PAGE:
RSEARCH: finding homologs of single structured RNA sequences.

Klein RJ, Eddy SR - BMC Bioinformatics (2003)

The RIBOSUM85-60 matrix. The 16 × 16 matrix is used to get scores for aligning base pairs. The 4 × 4 matrix is used to get scores for aligning single-stranded regions. Positive scores are shaded.
© Copyright Policy
Related In: Results  -  Collection

Show All Figures
getmorefigures.php?uid=PMC239859&req=5

Figure 3: The RIBOSUM85-60 matrix. The 16 × 16 matrix is used to get scores for aligning base pairs. The 4 × 4 matrix is used to get scores for aligning single-stranded regions. Positive scores are shaded.
Mentions: RIBOSUM85-60 has several characteristics typical of these matrices (Figure 3). It consists of two matrices – one 16 × 16 for base pair substitutions and the other 4 × 4 for single nucleotide substitutions. In the singlue nucleotide substitution matrix, the A-A identity has a score (2.22) much larger than the other single nucleotide identities. This suggests that conserved As are especially common in single stranded regions of 16S ribosomal RNA. Unlike typical nucleotide or amino acid substitution matrices, not all values on the identity diagonal of the 16 × 16 matrix are positive. This reflects the specificity of base pairing. Canonical Watson-Crick and G-U pairs are observed much more often than non-canonical pairs. Since non-canonical pairs occur less often than expected on the basis of individual nucleotide probabilities, the log-odds score for these pairs aligned to themselves is negative. Second, substitution of one canonical pair for another usually gives a positive score (e.g. A-U to C-G has a score of 1.47). Therefore, the RIBOSUM matrices resemble what we intuitively assume a good base pairing substitution matrix would look like.

Bottom Line: RSEARCH reports the statistical confidence for each hit as well as the structural alignment of the hit.The primary drawback of the program is that it is slow.The C code for RSEARCH is freely available from our lab's website.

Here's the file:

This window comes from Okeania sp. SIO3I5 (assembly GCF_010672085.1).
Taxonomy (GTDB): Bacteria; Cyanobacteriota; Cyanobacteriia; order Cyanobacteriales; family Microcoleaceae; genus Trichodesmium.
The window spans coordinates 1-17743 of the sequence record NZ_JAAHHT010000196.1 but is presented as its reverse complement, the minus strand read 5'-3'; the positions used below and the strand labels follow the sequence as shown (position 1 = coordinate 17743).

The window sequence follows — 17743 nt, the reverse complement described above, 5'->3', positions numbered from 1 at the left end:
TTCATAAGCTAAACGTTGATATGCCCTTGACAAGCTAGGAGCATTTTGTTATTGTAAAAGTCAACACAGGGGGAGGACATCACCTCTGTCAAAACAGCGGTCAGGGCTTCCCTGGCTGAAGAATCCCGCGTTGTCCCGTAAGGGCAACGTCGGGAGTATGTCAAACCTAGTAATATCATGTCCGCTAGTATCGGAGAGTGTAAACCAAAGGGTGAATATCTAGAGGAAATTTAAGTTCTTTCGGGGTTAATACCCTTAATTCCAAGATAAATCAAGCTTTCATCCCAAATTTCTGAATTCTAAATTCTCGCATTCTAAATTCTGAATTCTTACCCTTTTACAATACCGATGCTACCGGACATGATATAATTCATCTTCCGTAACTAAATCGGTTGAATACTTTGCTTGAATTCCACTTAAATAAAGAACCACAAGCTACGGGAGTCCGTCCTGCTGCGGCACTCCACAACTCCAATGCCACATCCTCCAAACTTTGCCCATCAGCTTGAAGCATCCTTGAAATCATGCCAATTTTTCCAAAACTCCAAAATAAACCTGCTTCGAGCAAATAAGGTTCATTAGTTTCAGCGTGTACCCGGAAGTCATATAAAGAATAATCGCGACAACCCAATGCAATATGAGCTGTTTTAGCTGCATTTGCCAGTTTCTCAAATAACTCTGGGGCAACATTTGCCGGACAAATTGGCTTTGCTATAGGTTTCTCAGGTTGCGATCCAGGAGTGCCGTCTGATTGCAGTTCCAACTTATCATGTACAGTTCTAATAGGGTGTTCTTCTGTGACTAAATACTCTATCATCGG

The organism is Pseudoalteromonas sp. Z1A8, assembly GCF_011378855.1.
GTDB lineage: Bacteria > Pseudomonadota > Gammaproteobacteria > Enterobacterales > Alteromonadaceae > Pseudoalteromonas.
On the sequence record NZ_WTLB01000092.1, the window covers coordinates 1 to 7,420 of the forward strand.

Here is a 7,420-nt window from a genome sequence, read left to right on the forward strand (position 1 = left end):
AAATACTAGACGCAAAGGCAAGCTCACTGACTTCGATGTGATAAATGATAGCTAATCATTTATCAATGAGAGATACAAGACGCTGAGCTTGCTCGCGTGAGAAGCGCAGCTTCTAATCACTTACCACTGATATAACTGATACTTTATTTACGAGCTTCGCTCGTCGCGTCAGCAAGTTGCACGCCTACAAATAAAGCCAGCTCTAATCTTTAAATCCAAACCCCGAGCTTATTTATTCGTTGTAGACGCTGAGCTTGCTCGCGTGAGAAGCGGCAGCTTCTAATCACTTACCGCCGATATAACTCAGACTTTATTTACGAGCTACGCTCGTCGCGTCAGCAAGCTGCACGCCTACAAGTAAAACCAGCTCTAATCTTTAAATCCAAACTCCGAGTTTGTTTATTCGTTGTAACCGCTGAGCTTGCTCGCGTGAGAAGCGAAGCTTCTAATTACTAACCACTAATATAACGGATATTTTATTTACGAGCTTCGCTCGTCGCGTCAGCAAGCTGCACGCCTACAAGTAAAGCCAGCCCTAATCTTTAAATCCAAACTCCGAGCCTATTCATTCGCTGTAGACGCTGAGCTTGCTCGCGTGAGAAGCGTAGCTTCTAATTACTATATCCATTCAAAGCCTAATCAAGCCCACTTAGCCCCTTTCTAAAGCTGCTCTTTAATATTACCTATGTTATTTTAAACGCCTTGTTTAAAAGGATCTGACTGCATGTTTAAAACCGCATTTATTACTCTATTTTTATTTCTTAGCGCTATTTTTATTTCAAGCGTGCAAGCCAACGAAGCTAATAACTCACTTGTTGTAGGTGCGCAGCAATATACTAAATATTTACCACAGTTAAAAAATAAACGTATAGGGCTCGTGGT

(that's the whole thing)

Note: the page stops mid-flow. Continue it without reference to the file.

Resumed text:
View Article: PubMed Central - HTML - PubMed

Affiliation: Howard Hughes Medical Institute & Department of Genetics, Washington University School of Medicine, Saint Louis, Missouri 63110, USA. rjklein@linkage.rockefeller.edu

ABSTRACT

Background: For many RNA molecules, secondary structure rather than primary sequence is the evolutionarily conserved feature. No programs have yet been published that allow searching a sequence database for homologs of a single RNA molecule on the basis of secondary structure.

Results: We have developed a program, RSEARCH, that takes a single RNA sequence with its secondary structure and utilizes a local alignment algorithm to search a database for homologous RNAs. For this purpose, we have developed a series of base pair and single nucleotide substitution matrices for RNA sequences called RIBOSUM matrices. RSEARCH reports the statistical confidence for each hit as well as the structural alignment of the hit. We show several examples in which RSEARCH outperforms the primary sequence search programs BLAST and SSEARCH. The primary drawback of the program is that it is slow. The C code for RSEARCH is freely available from our lab's website.

Conclusion: RSEARCH outperforms primary sequence programs in finding homologs of structured RNA sequences.

Show MeSH
Related in: MedlinePlus